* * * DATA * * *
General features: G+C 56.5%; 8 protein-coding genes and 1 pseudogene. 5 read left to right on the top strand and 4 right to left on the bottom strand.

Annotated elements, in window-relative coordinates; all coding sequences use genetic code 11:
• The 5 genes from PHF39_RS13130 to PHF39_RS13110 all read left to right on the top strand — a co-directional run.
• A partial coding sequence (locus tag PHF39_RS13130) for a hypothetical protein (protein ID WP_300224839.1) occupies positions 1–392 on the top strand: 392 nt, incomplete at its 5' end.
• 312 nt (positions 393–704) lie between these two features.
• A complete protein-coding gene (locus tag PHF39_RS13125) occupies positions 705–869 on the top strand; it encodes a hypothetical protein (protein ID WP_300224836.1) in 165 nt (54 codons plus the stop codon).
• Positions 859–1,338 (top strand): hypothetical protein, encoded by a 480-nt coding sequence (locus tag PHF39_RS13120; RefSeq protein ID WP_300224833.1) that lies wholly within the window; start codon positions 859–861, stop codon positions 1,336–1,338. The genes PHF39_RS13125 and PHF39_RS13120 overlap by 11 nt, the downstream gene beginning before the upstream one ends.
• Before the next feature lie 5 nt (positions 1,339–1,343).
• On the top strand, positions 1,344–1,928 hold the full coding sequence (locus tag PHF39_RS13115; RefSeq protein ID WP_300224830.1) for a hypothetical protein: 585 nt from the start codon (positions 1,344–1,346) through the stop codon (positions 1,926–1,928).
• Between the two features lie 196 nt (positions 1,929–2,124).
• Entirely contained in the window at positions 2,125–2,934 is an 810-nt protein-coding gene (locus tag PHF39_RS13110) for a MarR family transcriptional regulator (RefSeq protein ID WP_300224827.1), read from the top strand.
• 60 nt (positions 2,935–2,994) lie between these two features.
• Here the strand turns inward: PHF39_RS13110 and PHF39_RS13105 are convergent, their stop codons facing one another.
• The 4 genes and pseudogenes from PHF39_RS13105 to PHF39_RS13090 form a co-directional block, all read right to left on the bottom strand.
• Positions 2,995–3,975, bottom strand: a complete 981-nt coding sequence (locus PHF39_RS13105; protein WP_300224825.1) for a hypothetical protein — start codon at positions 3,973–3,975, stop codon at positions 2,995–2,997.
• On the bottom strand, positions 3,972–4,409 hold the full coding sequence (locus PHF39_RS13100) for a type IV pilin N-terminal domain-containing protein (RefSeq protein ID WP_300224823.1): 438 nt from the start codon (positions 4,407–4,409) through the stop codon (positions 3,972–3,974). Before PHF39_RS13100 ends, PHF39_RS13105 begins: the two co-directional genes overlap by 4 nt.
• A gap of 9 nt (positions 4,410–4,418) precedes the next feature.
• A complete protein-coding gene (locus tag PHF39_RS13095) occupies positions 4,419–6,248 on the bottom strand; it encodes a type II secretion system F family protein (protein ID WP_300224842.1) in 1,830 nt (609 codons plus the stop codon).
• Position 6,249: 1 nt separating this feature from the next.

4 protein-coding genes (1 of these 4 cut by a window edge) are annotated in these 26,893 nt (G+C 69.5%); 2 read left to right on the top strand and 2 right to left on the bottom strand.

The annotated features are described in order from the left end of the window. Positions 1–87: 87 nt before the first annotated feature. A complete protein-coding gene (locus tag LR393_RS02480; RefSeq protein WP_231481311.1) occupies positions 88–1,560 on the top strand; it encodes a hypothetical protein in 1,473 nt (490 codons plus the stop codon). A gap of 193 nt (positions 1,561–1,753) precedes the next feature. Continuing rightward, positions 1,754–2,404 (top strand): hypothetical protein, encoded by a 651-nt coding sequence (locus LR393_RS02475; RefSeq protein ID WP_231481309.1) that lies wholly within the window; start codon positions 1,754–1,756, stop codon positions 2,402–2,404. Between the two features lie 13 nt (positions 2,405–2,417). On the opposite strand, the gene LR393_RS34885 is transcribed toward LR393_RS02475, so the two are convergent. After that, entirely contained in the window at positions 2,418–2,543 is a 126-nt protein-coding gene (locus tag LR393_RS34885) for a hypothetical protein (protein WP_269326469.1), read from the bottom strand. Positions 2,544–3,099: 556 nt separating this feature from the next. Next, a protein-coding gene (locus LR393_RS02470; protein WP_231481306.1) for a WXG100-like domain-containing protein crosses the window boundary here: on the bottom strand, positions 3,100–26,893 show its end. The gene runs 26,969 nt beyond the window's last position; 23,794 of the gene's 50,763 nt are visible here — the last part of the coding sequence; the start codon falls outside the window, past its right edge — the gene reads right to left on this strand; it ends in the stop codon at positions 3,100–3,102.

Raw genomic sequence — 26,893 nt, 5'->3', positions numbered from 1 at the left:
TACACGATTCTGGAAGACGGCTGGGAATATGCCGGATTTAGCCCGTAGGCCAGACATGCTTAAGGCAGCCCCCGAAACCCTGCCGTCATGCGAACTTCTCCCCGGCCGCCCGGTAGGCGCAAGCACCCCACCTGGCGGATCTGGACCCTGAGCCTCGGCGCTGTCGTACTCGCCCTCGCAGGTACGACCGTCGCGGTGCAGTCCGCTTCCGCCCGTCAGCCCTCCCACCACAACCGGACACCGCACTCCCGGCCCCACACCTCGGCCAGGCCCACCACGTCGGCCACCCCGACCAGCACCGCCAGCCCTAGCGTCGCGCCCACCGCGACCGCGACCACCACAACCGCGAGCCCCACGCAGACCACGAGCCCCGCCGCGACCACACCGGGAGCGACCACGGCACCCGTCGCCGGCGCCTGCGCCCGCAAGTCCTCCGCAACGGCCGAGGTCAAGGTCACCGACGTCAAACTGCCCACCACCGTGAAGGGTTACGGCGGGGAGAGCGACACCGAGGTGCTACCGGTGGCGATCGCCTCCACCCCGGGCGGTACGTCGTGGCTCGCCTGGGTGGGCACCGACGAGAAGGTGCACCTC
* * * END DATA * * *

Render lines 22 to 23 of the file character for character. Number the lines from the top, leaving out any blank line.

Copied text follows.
Raw genomic sequence — 26,893 nt, 5'->3', positions numbered from 1 at the left:
TACACGATTCTGGAAGACGGCTGGGAATATGCCGGATTTAGCCCGTAGGCCAGACATGCTTAAGGCAGCCCCCGAAACCCTGCCGTCATGCGAACTTCTCCCCGGCCGCCCGGTAGGCGCAAGCACCCCACCTGGCGGATCTGGACCCTGAGCCTCGGCGCTGTCGTACTCGCCCTCGCAGGTACGACCGTCGCGGTGCAGTCCGCTTCCGCCCGTCAGCCCTCCCACCACAACCGGACACCGCACTCCCGGCCCCACACCTCGGCCAGGCCCACCACGTCGGCCACCCCGACCAGCACCGCCAGCCCTAGCGTCGCGCCCACCGCGACCGCGACCACCACAACCGCGAGCCCCACGCAGACCACGAGCCCCGCCGCGACCACACCGGGAGCGACCACGGCACCCGTCGCCGGCGCCTGCGCCCGCAAGTCCTCCGCAACGGCCGAGGTCAAGGTCACCGACGTCAAACTGCCCACCACCGTGAAGGGTTACGGCGGGGAGAGCGACACCGAGGTGCTACCGGTGGCGATCGCCTCCACCCCGGGCGGTACGTCGTGGCTCGCCTGGGTGGGCACCGACGAGAAGGTGCACCTC